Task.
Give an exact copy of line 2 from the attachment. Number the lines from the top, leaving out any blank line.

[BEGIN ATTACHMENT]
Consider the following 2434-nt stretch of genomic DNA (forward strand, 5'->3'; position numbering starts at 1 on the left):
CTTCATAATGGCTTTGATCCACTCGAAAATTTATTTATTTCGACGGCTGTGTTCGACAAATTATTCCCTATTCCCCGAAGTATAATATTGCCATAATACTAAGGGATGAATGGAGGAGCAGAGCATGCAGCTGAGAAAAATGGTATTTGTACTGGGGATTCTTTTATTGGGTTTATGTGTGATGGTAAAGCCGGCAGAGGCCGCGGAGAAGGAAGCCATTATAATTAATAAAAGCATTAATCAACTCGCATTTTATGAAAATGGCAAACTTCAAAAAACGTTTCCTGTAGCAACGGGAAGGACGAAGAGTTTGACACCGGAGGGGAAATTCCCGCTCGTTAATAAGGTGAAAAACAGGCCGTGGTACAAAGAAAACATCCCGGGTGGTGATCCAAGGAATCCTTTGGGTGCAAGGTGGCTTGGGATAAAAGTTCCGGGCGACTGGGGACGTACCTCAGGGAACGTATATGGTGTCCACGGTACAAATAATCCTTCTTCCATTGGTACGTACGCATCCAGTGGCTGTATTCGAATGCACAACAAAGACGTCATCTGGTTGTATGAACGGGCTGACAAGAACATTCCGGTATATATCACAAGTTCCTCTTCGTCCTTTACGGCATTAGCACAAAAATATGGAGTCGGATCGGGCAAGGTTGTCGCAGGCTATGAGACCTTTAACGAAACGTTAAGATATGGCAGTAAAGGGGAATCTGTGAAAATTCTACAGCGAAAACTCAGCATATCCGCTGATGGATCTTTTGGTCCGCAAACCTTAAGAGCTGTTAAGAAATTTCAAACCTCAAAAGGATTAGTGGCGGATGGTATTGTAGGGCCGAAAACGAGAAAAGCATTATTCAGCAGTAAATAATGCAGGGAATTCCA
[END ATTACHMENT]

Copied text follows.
CTTCATAATGGCTTTGATCCACTCGAAAATTTATTTATTTCGACGGCTGTGTTCGACAAATTATTCCCTATTCCCCGAAGTATAATATTGCCATAATACTAAGGGATGAATGGAGGAGCAGAGCATGCAGCTGAGAAAAATGGTATTTGTACTGGGGATTCTTTTATTGGGTTTATGTGTGATGGTAAAGCCGGCAGAGGCCGCGGAGAAGGAAGCCATTATAATTAATAAAAGCATTAATCAACTCGCATTTTATGAAAATGGCAAACTTCAAAAAACGTTTCCTGTAGCAACGGGAAGGACGAAGAGTTTGACACCGGAGGGGAAATTCCCGCTCGTTAATAAGGTGAAAAACAGGCCGTGGTACAAAGAAAACATCCCGGGTGGTGATCCAAGGAATCCTTTGGGTGCAAGGTGGCTTGGGATAAAAGTTCCGGGCGACTGGGGACGTACCTCAGGGAACGTATATGGTGTCCACGGTACAAATAATCCTTCTTCCATTGGTACGTACGCATCCAGTGGCTGTATTCGAATGCACAACAAAGACGTCATCTGGTTGTATGAACGGGCTGACAAGAACATTCCGGTATATATCACAAGTTCCTCTTCGTCCTTTACGGCATTAGCACAAAAATATGGAGTCGGATCGGGCAAGGTTGTCGCAGGCTATGAGACCTTTAACGAAACGTTAAGATATGGCAGTAAAGGGGAATCTGTGAAAATTCTACAGCGAAAACTCAGCATATCCGCTGATGGATCTTTTGGTCCGCAAACCTTAAGAGCTGTTAAGAAATTTCAAACCTCAAAAGGATTAGTGGCGGATGGTATTGTAGGGCCGAAAACGAGAAAAGCATTATTCAGCAGTAAATAATGCAGGGAATTCCA